PUC Lowers Electric Bills For Low-Income Ratepayersgreenspun.com : LUSENET : Grassroots Information Coordination Center (GICC) : One Thread
PUC Lowers Electric Bills For Low-Income Ratepayers SAN FRANCISCO (AP) -- Low-income ratepayers of California's public utilities will save 5 percent more on their electric bills, state power regulators have ordered.
The Public Utilities Commission voted unanimously Thursday to expand the low-income discount from 15 percent to 20 percent. Commissioner Carl Wood said the savings would help ease the financial worries of the state's poorest ratepayers.
"It is critical that we act to provide relief to these most vulnerable customers," Wood said. The extra discount will cover customers of Pacific Gas and Electric Co., San Diego Gas and Electric Co., Southern California Edison Co. and Southern California Gas.
The PUC delayed action on a proposal to order the state's two largest utilities to pay 15 percent of the more than $1 billion they owe small power plants throughout the state for past electricity deliveries.
Money previously allocated by the Legislature to help low-income users would cover the cost of expanding the discount through the year, said Paul Clanon, executive director of the PUC's energy division.
To get the discount, low-income ratepayers usually have to apply by mail to the California Alternate Rates on Energy program. Many of those eligible haven't signed up, and Wood and PUC President Loretta Lynch are looking at creating an automatic enrollment system.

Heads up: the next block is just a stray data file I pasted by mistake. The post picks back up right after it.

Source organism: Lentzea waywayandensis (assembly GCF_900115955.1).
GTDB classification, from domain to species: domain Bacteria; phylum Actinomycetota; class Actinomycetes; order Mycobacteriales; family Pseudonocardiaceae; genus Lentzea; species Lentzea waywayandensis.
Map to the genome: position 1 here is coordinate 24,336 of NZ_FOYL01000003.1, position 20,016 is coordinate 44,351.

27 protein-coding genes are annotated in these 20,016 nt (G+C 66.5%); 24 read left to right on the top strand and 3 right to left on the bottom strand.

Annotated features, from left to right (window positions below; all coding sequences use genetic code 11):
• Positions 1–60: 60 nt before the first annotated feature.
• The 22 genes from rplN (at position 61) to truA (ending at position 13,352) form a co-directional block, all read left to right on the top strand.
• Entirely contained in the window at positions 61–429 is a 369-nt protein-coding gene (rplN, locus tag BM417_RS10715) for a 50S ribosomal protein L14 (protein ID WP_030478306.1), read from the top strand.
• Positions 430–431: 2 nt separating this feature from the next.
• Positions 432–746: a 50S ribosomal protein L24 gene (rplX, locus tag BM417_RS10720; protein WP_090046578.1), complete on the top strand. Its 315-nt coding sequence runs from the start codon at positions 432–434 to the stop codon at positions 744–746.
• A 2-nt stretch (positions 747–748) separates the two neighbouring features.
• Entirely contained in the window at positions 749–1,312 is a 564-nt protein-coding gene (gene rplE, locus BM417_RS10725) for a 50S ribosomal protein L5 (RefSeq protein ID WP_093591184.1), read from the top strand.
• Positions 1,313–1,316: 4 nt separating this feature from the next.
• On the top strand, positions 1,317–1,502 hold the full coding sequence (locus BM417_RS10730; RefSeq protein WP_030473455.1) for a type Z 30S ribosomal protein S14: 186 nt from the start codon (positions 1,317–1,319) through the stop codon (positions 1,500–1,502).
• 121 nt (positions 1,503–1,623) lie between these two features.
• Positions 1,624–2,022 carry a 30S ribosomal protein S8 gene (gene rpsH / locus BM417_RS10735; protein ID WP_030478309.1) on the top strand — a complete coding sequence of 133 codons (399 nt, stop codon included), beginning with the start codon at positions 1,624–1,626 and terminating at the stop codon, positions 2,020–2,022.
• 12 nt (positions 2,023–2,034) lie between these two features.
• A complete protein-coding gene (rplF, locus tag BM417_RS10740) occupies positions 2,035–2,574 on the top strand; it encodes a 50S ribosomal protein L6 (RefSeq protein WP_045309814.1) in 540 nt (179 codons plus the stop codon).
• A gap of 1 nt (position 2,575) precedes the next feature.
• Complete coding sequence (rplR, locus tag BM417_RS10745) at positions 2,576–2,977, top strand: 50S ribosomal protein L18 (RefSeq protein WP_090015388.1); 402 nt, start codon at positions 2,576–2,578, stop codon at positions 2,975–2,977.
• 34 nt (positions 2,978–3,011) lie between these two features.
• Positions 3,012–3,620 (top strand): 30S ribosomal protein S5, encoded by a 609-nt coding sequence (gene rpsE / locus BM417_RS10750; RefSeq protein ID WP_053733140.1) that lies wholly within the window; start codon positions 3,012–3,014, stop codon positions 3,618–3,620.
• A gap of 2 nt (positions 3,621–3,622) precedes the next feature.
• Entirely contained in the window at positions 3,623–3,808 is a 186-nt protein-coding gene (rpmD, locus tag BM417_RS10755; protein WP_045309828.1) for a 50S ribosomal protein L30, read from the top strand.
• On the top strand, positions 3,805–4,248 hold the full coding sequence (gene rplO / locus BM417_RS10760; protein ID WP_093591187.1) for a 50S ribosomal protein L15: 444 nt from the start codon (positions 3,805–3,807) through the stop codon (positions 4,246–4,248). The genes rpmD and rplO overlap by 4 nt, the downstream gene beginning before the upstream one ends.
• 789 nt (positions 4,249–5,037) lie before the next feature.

The PUC also approved a request from San Diego Gas & Electric Co. and San Diego County to have SDG&E pay businesses to lower the state's electricity demand by using diesel generators during power emergencies.
The PUC lowered the payment from a proposed 35 cents per kilowatt hour saved to 20 cents per kilowatt hour. Those customers already avoid paying for electricity by running generators during those times, the PUC said.
San Diego County representatives countered that it costs thousands to rent, buy and fuel generators, and say they are being good citizens by finding alternative solutions.
The money to fund the program will come out of SDG&E rates, said Paul Clanon, director of the PUC's energy division.
Utilities also use money raised from rates to fund similar programs which "interrupt" businesses with blackouts in exchange for cheaper electricity or a promise to knock out power only for certain lengths of time.
But financially troubled PG&E and Edison warn they'll be overwhelmed by the cost of new interruptible programs recently approved the PUC. Clanon said both utilities filed last month for emergency surcharges to power bills, saying regular rates were not enough to cover all their costs.
The PUC chose not to act on a proposal from Lynch that would have paid small power plants 15 percent of overdue bills owed to them by Pacific Gas and Electric Co. and Southern California Edison Co. These plants produce up to a third of the state's electricity supply.
After the meeting, Lynch said she delayed action on the plan because of ongoing discussions between Edison and its power plants, as well as Friday's decision by U.S. Bankruptcy Judge Dennis Montali to order PG&E to free their plants from contracts or start paying off the millions it owes them for past power deliveries.
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